HerReport says you're missing out on solo travel

WomenWerk: Hi AnnaMarie! We love your travel blog HerReport - tell us about it and why you started it:

AnnaMarie: I first caught the travel bug while studying journalism in Morocco in 2012, and I've since traveled nearly 50 countries and counting. I was reporting on the Westernization of Moroccan consumer mentality and the ways in which Western designers were fundamentally appropriating Moroccan culture, marketing and profiting off of its aesthetic as their own and leaving authentic Moroccan designers working in relative obscurity in their own country. I ended up following a fashion designer around for months, working with her in her studio, an abandoned slaughterhouse, and traveling with her to Casablanca Fashion Week. I always sort of thought I'd become a fashion journalist someday, but I realized that I wasn't interested in fashion. What drew me to this story, my first truly reported piece of journalism, were the people.

I went on to pitch the story to a number of publications including Vogue Italia at the time, which I thought would be my big break. Ultimately, the story—which inevitably became a human interest piece more than a fashion piece—didn't quite fit the voice of any publication I'd pitched. It wasn't necessarily relevant or deemed interesting for Western readers. But I thought, if no one else was going to tell this story, I would do it myself.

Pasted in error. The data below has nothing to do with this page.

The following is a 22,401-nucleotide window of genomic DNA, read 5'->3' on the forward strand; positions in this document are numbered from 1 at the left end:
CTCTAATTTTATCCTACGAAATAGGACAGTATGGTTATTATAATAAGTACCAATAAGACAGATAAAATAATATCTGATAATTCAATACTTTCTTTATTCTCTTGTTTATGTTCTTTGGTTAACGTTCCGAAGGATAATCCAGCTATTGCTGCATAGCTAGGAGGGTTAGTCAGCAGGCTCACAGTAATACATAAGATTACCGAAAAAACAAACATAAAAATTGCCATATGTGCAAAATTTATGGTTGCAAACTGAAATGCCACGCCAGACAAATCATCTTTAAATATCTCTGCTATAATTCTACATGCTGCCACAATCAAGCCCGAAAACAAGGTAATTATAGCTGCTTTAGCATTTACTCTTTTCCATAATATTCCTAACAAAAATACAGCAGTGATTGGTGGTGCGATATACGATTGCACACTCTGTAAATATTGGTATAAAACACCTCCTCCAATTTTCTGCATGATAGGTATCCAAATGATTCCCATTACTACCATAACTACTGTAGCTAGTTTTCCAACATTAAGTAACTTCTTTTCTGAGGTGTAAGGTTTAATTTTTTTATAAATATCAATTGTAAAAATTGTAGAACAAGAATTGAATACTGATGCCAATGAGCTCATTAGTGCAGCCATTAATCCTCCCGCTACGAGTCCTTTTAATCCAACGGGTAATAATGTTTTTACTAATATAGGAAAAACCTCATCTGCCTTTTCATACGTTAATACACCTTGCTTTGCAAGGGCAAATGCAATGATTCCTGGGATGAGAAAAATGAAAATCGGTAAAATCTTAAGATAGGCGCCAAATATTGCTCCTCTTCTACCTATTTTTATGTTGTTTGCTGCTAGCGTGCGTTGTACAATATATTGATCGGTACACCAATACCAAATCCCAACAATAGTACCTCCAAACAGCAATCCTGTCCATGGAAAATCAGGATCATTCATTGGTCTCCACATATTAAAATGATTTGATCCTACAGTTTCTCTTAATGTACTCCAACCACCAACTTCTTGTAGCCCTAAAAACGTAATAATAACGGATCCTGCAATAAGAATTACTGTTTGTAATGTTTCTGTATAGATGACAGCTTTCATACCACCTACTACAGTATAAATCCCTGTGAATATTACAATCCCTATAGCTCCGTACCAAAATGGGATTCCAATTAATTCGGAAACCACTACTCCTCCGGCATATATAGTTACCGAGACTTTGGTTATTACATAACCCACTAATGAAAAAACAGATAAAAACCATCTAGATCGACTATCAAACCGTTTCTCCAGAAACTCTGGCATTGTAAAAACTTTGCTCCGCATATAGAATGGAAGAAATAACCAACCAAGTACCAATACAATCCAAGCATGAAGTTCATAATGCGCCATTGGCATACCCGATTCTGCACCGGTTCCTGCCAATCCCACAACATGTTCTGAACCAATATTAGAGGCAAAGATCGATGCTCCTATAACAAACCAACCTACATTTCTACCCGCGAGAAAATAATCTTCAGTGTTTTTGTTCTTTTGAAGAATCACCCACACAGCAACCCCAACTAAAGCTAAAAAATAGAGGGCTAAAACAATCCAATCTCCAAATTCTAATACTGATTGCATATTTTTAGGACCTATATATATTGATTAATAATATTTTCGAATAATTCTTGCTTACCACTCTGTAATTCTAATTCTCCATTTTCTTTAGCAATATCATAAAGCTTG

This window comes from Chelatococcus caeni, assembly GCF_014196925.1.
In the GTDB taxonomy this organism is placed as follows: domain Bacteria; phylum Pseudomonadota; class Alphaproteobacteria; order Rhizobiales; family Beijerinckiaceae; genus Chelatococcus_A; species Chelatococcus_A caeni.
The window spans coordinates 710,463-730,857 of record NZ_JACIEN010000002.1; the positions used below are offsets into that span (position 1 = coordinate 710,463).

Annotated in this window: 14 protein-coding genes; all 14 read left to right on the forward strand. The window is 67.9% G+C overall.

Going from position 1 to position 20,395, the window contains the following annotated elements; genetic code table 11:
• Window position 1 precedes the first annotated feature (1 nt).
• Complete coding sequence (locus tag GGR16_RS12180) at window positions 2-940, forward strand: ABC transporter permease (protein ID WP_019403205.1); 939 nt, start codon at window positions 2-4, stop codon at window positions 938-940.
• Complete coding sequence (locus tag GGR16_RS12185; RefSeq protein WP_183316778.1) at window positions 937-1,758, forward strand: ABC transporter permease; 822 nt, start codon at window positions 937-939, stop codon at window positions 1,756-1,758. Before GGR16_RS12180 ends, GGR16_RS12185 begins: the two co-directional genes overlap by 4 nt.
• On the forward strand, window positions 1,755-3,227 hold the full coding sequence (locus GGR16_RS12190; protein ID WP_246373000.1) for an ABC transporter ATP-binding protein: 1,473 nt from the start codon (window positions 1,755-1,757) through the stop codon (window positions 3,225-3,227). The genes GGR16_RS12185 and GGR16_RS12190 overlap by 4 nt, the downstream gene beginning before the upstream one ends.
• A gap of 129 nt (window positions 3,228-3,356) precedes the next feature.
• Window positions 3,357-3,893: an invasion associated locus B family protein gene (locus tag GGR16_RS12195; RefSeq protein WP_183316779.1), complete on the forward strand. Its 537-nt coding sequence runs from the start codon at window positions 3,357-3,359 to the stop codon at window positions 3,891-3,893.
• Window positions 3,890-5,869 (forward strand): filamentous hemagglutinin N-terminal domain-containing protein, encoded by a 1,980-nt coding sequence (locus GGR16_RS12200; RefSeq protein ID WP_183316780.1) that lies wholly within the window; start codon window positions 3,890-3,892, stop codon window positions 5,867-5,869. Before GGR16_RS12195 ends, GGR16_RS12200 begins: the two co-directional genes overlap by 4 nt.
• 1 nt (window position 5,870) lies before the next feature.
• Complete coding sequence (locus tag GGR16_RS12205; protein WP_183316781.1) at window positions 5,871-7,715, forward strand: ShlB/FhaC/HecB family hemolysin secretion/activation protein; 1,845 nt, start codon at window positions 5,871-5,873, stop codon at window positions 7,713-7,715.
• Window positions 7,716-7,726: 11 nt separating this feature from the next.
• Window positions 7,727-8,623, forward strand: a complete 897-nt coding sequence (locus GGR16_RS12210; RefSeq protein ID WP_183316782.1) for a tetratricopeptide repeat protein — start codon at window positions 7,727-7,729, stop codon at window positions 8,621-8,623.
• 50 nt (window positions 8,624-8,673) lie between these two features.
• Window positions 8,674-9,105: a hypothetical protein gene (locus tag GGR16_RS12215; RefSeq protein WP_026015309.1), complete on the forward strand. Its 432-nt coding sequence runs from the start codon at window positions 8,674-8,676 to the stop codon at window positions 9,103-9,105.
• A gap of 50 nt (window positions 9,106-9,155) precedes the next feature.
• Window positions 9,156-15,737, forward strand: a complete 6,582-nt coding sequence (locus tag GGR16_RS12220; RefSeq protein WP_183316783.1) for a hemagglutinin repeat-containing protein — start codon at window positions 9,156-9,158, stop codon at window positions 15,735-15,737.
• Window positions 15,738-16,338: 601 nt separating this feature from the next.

Enter: Her Report. I launched Her Report, which quickly became my passion project. I began traveling all over the world to share women's stories, interviewing sex workers in Indonesia, surviving victims of the Rwandan genocide, demonstrators protesting sexual harassment in Argentina, and organizations fighting for women's rights to their own bodies in Hungary and against homophobia in Belize and to stop gendercide in Taiwan.

Through the dissemination of underreported stories of women worldwide, Her Report came to serve as a catalyst for critical conversations with the intention of ensuing, transcendent change.

I left my full-time editorial job in December and began freelancing and blogging full time, writing about my journey and women's issues around the world as I traveled. But traveling totally alone, I’ve heard a lot of “That’s a dangerous country—especially for a woman.” And, “How do you do that alone as a woman?” And, “Aren’t you afraid you’ll get raped, or trafficked, or drugged, or murdered, or kidnapped, or attacked, or robbed or just lost?” Too often, women writers are relegated to topics of safety and style and savvy. Therefore, Her Report has also since evolved into a curation of raw and revelatory travel memoirs, travel advice and travel resources for likeminded visionaries who refuse to fixate on fear for the solo female traveler. So as I journey to unearth women’s stories, I also share how and why to do what I’m doing: exploring the world.

WomenWerk: What are your tips and advice for women who might be apprehensive about solo travel?

AnnaMarie: Contrary to popular belief, 72 percent of American women are interested in solo travel, and those who pursue it are doing so more adventurously. In fact, The Travel Industry Association of America reports that 20- to 70-year-old women make up three-quarters of those embarking on nature, adventure and cultural journeys, and the average adventure traveler is actually a 47-year-old woman. But the preconceived notion that traveling solo as a woman should be ill-advised is pervasive.